significantly in the 1970s and early 1980s and, as I have noted, both fell sharply after
about 1984. Economists generally agree that the 1970s, the period of highest volatility in
both output and inflation, was also a period in which monetary policy performed quite
poorly, relative to both earlier and later periods (Romer and Romer, 2002).4 Few
disagree that monetary policy has played a large part in stabilizing inflation, and so the
fact that output volatility has declined in parallel with inflation volatility, both in the
United States and abroad, suggests that monetary policy may have helped moderate the
variability of output as well.
The third class of explanations suggests that the Great Moderation did not result
primarily from changes in the structure of the economy or improvements in policymaking
but occurred because the shocks hitting the economy became smaller and more
infrequent. In other words, the reduction in macroeconomic volatility we have lately
enjoyed is largely the result of good luck, not an intrinsically more stable economy or
better policies. Several prominent studies using distinct empirical approaches have
provided support for the good-luck hypothesis (Aluned, Levin, and Wilson, 2002; Stock
and Watson, 2003).
Explanations of complicated phenomena are rarely clear cut and simple, and each
of the three classes of explanations I have described probably contains elements of truth.
Nevertheless, sorting out the relative importance of these explanations is of more than

Using more formal econometric methods, Kim, Nelson, and Piger (2003) also found that
structural breaks in the volatility and persistence of inflation occurred about the same
times as the changes in output volatility.



purely historical interest. Notably, ifthe Great Moderation was largely the result of good
luck rather than a more stable economy or better policies, then we have no particular
reason to expect the relatively benign economic environment of the past twenty years to
continue. Indeed, ifthe good-luck hypothesis is true, it is entirely possible that the
variability of output growth and inflation in the United States may, at some point, return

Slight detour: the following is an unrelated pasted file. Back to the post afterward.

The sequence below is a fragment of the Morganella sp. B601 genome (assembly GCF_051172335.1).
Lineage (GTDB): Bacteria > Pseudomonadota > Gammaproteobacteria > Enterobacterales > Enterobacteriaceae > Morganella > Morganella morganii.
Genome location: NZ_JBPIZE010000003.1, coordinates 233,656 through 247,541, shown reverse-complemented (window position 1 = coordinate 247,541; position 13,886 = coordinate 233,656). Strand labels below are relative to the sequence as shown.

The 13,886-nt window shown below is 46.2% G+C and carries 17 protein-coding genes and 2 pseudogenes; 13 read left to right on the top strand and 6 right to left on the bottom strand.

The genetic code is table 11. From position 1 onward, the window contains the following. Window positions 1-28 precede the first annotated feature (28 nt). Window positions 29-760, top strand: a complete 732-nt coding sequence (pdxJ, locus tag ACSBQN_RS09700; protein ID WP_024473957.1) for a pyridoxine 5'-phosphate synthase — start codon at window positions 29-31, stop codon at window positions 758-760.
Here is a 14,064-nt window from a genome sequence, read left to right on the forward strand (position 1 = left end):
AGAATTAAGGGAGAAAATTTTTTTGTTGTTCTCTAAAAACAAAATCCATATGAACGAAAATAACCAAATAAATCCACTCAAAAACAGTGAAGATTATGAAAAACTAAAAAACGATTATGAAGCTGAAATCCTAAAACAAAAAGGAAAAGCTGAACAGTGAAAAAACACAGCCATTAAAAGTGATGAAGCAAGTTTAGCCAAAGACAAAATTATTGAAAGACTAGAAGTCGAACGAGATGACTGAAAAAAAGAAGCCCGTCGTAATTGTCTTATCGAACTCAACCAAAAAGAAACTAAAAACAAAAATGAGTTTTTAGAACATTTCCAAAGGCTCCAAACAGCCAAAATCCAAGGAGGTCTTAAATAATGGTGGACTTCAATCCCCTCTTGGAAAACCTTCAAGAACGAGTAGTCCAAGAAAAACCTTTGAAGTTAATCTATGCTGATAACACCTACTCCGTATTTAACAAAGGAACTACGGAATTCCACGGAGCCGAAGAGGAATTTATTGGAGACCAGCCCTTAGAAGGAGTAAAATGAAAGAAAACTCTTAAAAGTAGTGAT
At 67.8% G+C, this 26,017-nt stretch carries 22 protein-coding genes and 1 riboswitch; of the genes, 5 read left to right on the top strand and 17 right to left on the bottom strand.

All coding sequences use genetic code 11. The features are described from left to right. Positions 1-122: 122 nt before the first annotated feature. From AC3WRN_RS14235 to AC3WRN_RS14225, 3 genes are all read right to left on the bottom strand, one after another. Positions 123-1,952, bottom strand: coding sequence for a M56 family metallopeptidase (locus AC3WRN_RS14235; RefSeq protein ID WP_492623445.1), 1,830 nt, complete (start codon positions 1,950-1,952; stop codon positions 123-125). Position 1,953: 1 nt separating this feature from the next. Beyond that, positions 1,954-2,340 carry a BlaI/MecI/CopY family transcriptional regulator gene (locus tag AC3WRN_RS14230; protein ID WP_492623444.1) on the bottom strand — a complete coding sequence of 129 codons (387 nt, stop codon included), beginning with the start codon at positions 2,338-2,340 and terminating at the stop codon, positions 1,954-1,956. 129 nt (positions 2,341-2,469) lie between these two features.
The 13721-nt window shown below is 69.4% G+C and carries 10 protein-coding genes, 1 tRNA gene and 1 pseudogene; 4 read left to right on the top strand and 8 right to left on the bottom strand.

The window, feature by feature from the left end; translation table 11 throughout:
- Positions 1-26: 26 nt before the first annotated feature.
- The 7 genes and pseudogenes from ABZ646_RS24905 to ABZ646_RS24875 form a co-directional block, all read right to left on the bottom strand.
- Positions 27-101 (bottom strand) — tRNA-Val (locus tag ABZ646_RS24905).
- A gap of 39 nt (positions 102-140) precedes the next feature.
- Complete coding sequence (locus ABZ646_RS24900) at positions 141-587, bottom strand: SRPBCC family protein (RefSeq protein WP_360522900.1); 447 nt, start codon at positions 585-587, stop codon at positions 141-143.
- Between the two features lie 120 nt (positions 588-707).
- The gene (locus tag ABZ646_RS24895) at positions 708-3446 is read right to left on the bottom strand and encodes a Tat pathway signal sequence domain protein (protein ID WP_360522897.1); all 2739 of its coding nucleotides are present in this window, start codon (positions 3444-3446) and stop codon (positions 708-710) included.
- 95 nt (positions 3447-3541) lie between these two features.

to the levels of the 1970s. If instead the Great Moderation was the result of structural
change or improved policymaking, then the increase in stability should be more likely to
persist, assuming of course that policymakers do not forget the lessons of history.
My view is that improvements in monetary policy, though certainly not the only
factor, have probably been an important source of the Great Moderation. In particular, I
am not convinced that the decline in macroeconomic volatility of the past two decades
was primarily the result of good luck, as some have argued, though I am sure good luck
had its part to playas well. In the remainder of my remarks, I will provide some support
for the "improved-monetary-policy" explanation for the Great Moderation. I will not
spend much time on the other two classes of explanations, not because they are
uninteresting or unimportant, but because my time is limited and the structural change
and good-luck hypotheses have been extensively discussed elsewhere. s Before
proceeding, I should note that my views are not necessarily those of my colleagues on the
Board of Governors or the Federal Open Market Committee.

The Taylor Curve and the Variability Tradeoff
Let us begin by asking what economic theory has to say about the relationship of
output volatility and inflation volatility. To keep matters simple, I will make the strong


Stock and Watson (2003) provide a recent overview of the debate.


(but only temporary!) assumption that monetary policymakers have an accurate
understanding of the economy and that they choose policies to promote the best
economic performance possible, given their economic objectives. I also assume for the
moment that the structure of the economy and the distribution of economic shocks are
stable and unchanging. Under these baseline assumptions, macroeconomists have
obtained an interesting and important result. Specifically, standard economic models
imply that, in the long run, monetary policymakers can reduce the volatility of inflation

only by allowing greater volatility in output growth, and vice versa. In other words, if
monetary policies are chosen optimally and the economic structure is held constant, there
exists a long-run tradeoff between volatility in output and volatility in inflation.
The ultimate source of this long-run tradeoff is the existence of shocks to
aggregate supply. Consider the canonical example of an aggregate supply shock, a sharp
rise in oil prices caused by disruptions to foreign sources of supply. According to
conventional analysis, an increase in the price of oil raises the overall price level (a